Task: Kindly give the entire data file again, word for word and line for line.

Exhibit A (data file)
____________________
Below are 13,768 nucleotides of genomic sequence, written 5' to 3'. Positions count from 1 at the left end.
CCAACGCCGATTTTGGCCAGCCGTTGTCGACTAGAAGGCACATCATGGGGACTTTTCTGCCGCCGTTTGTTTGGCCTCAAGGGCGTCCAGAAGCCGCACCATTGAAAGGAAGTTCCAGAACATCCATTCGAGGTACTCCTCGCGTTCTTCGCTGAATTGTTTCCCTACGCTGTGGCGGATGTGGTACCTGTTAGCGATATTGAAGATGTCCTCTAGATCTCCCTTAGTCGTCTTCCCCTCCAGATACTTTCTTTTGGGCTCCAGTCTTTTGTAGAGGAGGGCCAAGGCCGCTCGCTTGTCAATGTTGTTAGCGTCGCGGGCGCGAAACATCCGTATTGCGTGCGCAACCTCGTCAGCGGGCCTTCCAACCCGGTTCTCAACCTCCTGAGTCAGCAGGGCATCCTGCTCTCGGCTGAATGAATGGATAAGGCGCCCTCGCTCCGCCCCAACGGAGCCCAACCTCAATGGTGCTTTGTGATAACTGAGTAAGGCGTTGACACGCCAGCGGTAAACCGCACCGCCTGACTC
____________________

Below are 13,768 nucleotides of genomic sequence, written 5' to 3'. Positions count from 1 at the left end.
CCAACGCCGATTTTGGCCAGCCGTTGTCGACTAGAAGGCACATCATGGGGACTTTTCTGCCGCCGTTTGTTTGGCCTCAAGGGCGTCCAGAAGCCGCACCATTGAAAGGAAGTTCCAGAACATCCATTCGAGGTACTCCTCGCGTTCTTCGCTGAATTGTTTCCCTACGCTGTGGCGGATGTGGTACCTGTTAGCGATATTGAAGATGTCCTCTAGATCTCCCTTAGTCGTCTTCCCCTCCAGATACTTTCTTTTGGGCTCCAGTCTTTTGTAGAGGAGGGCCAAGGCCGCTCGCTTGTCAATGTTGTTAGCGTCGCGGGCGCGAAACATCCGTATTGCGTGCGCAACCTCGTCAGCGGGCCTTCCAACCCGGTTCTCAACCTCCTGAGTCAGCAGGGCATCCTGCTCTCGGCTGAATGAATGGATAAGGCGCCCTCGCTCCGCCCCAACGGAGCCCAACCTCAATGGTGCTTTGTGATAACTGAGTAAGGCGTTGACACGCCAGCGGTAAACCGCACCGCCTGACTC